On March 16, 2020, the Internal Revenue Service (IRS) published Revenue Procedure (Rev. Proc.) 2020-17 which grants certain eligible individuals exemption from information reporting requirements under Internal Revenue Code (IRC) section 6048 regarding transactions with, and ownership of, certain tax-favored foreign trusts.
IRC section 6048 requires responsible parties to provide written notice of reportable events, such as the amount of money or property transferred to foreign trusts, as well as the identity of the trust and each trustee and beneficiary, on an annual basis. A reportable event includes the creation of any foreign trust, the transfer of money or property to a foreign trust, or the death of a U.S. citizen who was an owner of a foreign trust. A taxpayer may satisfy this requirement by filing Forms 3520 and/or 3520-A. IRC section 6677 imposes penalties for failure to comply with the section 6048 reporting requirements.
Rev. Proc. 2020-17 provides relief from these reporting requirements for “eligible individuals” with respect to their ownership of and/or transactions with certain applicable tax-favored foreign trusts. Rev. Proc. 2020-17 is effective as of March 16, 2020, and it will generally apply to all prior open tax years.
Pursuant to Rev. Proc. 2020-17, the IRS indicated that an exemption from the reporting requirements under IRC section 6048 is appropriate since tax-favored foreign trusts are typically already subject to numerous limitations and reporting requirements imposed under the laws of the country in which the trust is established. Moreover, U.S. individuals with an interest in such trusts are also generally subject to restrictions such as contribution and withdrawal limitations, and annual information reporting requirements under IRC section 6038D regarding the value of assets held in such trusts. Notably, the requirements to file Form 8938 (Statement of Specified Foreign Financial Assets) and FinCEN Form 114 (Report of Foreign Bank and Financial Accounts) are not affected by Rev. Proc. 2020-17. In recognition, the IRS has determined it is appropriate to provide eligible individuals an exemption from providing additional information on Forms 3520 or 3520-A.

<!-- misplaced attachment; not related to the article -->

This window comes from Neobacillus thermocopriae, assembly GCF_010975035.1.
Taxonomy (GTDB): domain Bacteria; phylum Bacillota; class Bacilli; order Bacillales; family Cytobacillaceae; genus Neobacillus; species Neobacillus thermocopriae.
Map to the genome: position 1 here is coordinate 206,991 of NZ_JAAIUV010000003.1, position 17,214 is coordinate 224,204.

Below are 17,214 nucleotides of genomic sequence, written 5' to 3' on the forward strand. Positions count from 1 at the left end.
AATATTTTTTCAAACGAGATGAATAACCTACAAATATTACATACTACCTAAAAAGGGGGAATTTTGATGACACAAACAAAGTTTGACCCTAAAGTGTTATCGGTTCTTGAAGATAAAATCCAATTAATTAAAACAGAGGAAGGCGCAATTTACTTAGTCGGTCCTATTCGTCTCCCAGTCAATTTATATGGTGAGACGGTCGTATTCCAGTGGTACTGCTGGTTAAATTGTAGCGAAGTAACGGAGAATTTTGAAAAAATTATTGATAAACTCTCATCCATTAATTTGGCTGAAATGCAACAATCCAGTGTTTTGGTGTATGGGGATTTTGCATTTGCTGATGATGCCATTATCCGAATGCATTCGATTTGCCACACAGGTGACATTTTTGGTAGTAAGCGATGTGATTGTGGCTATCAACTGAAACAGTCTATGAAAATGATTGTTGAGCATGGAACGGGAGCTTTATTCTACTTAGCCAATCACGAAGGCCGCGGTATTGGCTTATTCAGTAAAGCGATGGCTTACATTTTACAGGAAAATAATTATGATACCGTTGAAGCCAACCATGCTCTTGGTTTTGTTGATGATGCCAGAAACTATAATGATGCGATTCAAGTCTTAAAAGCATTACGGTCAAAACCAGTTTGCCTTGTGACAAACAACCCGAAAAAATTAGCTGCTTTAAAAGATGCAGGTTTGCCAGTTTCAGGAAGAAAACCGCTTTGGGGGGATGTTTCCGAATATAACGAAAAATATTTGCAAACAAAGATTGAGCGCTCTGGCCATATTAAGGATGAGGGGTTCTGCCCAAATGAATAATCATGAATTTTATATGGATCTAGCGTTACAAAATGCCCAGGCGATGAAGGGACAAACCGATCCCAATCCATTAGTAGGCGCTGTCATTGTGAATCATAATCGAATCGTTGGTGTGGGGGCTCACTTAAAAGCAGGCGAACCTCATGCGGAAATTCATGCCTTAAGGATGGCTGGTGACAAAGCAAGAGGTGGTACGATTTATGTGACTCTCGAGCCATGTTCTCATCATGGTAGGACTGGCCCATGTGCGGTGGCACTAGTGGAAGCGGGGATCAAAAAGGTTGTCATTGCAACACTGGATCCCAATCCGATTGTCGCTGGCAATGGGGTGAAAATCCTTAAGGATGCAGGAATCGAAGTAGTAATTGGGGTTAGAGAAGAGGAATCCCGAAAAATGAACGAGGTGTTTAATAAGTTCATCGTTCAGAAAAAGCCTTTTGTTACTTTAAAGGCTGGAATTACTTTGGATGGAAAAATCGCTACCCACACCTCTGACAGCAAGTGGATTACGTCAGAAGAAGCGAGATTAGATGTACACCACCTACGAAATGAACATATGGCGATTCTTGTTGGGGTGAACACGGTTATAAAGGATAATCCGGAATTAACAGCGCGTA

Taxpayers who would otherwise be required to file Form 3520 (Annual Return to Report Transactions with Foreign Trusts and Receipt of Certain Foreign Gifts) and/or Form 3520-A (Annual Information Return of Foreign Trust with a U.S. Owner) for the 2019 tax year will not now be required to file these forms if they qualify for the relief set forth in Rev. Proc. 2020-17.
In order to take advantage of this relief, a taxpayer must be an “eligible individual” who, prior to issuance of Rev. Proc. 2020-17, is or was required to report a transaction with, or ownership of, an applicable tax-favored foreign trust pursuant to IRC section 6048. An eligible individual is a U.S. citizen or resident within the meaning of IRC section 7701(a)(30)(A), who is presently tax-compliant with all income tax filing requirements for any period for which the assessment statute remains open under IRC section 6501, and who is current on their income reporting of any contributions, earnings, or distributions related to their ownership in an applicable tax-favored foreign trust, as required under U.S. tax law1.